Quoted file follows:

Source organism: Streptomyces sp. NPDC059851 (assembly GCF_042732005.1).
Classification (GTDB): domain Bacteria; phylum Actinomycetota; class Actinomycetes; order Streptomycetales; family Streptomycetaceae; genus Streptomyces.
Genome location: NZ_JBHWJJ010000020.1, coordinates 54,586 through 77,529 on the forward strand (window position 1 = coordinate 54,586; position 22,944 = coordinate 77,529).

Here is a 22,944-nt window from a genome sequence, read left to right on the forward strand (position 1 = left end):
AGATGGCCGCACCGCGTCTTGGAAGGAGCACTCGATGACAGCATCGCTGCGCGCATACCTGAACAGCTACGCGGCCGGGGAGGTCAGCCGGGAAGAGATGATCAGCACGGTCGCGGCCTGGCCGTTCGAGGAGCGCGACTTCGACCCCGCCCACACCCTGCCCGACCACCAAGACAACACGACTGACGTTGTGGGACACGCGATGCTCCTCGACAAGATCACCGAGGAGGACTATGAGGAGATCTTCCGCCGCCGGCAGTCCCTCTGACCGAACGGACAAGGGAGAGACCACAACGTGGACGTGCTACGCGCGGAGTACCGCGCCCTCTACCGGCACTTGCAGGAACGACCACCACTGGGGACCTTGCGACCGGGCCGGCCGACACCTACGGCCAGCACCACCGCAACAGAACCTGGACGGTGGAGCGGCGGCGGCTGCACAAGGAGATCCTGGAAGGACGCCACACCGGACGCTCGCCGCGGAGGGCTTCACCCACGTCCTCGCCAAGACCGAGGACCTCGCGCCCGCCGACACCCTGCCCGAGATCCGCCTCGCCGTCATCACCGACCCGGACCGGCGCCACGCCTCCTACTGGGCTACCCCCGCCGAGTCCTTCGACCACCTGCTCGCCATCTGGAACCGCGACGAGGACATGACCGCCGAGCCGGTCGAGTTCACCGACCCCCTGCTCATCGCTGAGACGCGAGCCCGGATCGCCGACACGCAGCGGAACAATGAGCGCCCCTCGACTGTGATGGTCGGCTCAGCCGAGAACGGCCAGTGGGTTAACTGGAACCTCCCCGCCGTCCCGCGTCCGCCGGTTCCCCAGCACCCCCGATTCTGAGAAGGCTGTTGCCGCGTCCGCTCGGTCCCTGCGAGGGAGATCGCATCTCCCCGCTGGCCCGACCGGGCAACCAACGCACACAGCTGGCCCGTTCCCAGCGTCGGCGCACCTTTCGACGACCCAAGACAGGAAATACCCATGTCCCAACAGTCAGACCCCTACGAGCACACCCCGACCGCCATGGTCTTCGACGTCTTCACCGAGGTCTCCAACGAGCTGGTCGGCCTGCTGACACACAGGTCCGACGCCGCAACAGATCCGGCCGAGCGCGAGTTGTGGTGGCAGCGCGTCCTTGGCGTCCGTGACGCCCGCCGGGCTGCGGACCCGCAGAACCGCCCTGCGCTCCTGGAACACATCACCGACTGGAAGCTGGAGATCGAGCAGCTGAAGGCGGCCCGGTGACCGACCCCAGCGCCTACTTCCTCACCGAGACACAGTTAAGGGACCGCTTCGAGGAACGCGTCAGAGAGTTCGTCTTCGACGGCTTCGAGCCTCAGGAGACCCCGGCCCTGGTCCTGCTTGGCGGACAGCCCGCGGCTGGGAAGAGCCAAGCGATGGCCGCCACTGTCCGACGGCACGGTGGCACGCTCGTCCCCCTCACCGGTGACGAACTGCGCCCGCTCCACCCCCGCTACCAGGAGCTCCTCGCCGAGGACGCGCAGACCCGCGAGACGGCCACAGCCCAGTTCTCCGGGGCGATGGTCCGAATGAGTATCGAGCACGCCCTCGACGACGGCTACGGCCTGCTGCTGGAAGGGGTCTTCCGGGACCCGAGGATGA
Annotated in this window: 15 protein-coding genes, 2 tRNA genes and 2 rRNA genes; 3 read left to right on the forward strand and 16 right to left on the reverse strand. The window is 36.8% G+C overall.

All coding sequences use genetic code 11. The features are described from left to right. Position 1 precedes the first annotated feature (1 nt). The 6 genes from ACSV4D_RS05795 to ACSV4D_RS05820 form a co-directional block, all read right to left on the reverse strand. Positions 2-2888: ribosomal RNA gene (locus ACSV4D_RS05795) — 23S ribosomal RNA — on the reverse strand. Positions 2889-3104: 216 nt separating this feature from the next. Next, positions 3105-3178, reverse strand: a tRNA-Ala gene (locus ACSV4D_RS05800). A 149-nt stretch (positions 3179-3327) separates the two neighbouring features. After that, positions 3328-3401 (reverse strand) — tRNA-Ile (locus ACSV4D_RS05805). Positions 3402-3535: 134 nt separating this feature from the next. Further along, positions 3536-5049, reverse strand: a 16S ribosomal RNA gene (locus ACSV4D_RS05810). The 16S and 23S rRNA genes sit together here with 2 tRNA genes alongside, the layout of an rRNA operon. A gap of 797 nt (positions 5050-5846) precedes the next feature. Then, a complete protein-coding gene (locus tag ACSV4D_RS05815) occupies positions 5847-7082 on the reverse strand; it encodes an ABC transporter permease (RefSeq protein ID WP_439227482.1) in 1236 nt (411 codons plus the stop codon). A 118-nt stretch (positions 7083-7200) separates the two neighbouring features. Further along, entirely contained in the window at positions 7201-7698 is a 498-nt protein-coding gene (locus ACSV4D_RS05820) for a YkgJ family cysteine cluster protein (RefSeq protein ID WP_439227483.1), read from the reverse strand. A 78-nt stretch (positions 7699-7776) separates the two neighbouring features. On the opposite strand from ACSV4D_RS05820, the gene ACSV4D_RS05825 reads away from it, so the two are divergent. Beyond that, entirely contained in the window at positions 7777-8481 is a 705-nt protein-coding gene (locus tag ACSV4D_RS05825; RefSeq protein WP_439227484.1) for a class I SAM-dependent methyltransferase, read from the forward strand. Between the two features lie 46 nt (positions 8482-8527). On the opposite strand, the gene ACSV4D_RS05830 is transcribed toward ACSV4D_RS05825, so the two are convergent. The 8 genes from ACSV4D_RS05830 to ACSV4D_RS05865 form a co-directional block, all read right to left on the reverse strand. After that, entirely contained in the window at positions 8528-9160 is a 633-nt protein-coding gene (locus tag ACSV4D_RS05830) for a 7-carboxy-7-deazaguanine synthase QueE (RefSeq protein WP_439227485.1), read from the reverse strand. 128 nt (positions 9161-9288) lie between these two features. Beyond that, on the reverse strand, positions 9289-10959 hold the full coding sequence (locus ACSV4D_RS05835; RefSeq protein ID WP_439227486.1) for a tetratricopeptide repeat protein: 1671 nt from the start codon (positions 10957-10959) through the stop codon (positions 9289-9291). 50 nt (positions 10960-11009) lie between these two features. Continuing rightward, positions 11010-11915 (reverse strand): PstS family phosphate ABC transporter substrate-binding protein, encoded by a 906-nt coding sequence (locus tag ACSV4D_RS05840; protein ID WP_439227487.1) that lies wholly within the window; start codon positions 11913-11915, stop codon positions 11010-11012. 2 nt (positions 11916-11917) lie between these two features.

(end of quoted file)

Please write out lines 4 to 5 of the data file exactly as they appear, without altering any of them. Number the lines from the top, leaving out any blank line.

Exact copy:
Here is a 22,944-nt window from a genome sequence, read left to right on the forward strand (position 1 = left end):
AGATGGCCGCACCGCGTCTTGGAAGGAGCACTCGATGACAGCATCGCTGCGCGCATACCTGAACAGCTACGCGGCCGGGGAGGTCAGCCGGGAAGAGATGATCAGCACGGTCGCGGCCTGGCCGTTCGAGGAGCGCGACTTCGACCCCGCCCACACCCTGCCCGACCACCAAGACAACACGACTGACGTTGTGGGACACGCGATGCTCCTCGACAAGATCACCGAGGAGGACTATGAGGAGATCTTCCGCCGCCGGCAGTCCCTCTGACCGAACGGACAAGGGAGAGACCACAACGTGGACGTGCTACGCGCGGAGTACCGCGCCCTCTACCGGCACTTGCAGGAACGACCACCACTGGGGACCTTGCGACCGGGCCGGCCGACACCTACGGCCAGCACCACCGCAACAGAACCTGGACGGTGGAGCGGCGGCGGCTGCACAAGGAGATCCTGGAAGGACGCCACACCGGACGCTCGCCGCGGAGGGCTTCACCCACGTCCTCGCCAAGACCGAGGACCTCGCGCCCGCCGACACCCTGCCCGAGATCCGCCTCGCCGTCATCACCGACCCGGACCGGCGCCACGCCTCCTACTGGGCTACCCCCGCCGAGTCCTTCGACCACCTGCTCGCCATCTGGAACCGCGACGAGGACATGACCGCCGAGCCGGTCGAGTTCACCGACCCCCTGCTCATCGCTGAGACGCGAGCCCGGATCGCCGACACGCAGCGGAACAATGAGCGCCCCTCGACTGTGATGGTCGGCTCAGCCGAGAACGGCCAGTGGGTTAACTGGAACCTCCCCGCCGTCCCGCGTCCGCCGGTTCCCCAGCACCCCCGATTCTGAGAAGGCTGTTGCCGCGTCCGCTCGGTCCCTGCGAGGGAGATCGCATCTCCCCGCTGGCCCGACCGGGCAACCAACGCACACAGCTGGCCCGTTCCCAGCGTCGGCGCACCTTTCGACGACCCAAGACAGGAAATACCCATGTCCCAACAGTCAGACCCCTACGAGCACACCCCGACCGCCATGGTCTTCGACGTCTTCACCGAGGTCTCCAACGAGCTGGTCGGCCTGCTGACACACAGGTCCGACGCCGCAACAGATCCGGCCGAGCGCGAGTTGTGGTGGCAGCGCGTCCTTGGCGTCCGTGACGCCCGCCGGGCTGCGGACCCGCAGAACCGCCCTGCGCTCCTGGAACACATCACCGACTGGAAGCTGGAGATCGAGCAGCTGAAGGCGGCCCGGTGACCGACCCCAGCGCCTACTTCCTCACCGAGACACAGTTAAGGGACCGCTTCGAGGAACGCGTCAGAGAGTTCGTCTTCGACGGCTTCGAGCCTCAGGAGACCCCGGCCCTGGTCCTGCTTGGCGGACAGCCCGCGGCTGGGAAGAGCCAAGCGATGGCCGCCACTGTCCGACGGCACGGTGGCACGCTCGTCCCCCTCACCGGTGACGAACTGCGCCCGCTCCACCCCCGCTACCAGGAGCTCCTCGCCGAGGACGCGCAGACCCGCGAGACGGCCACAGCCCAGTTCTCCGGGGCGATGGTCCGAATGAGTATCGAGCACGCCCTCGACGACGGCTACGGCCTGCTGCTGGAAGGGGTCTTCCGGGACCCGAGGATGA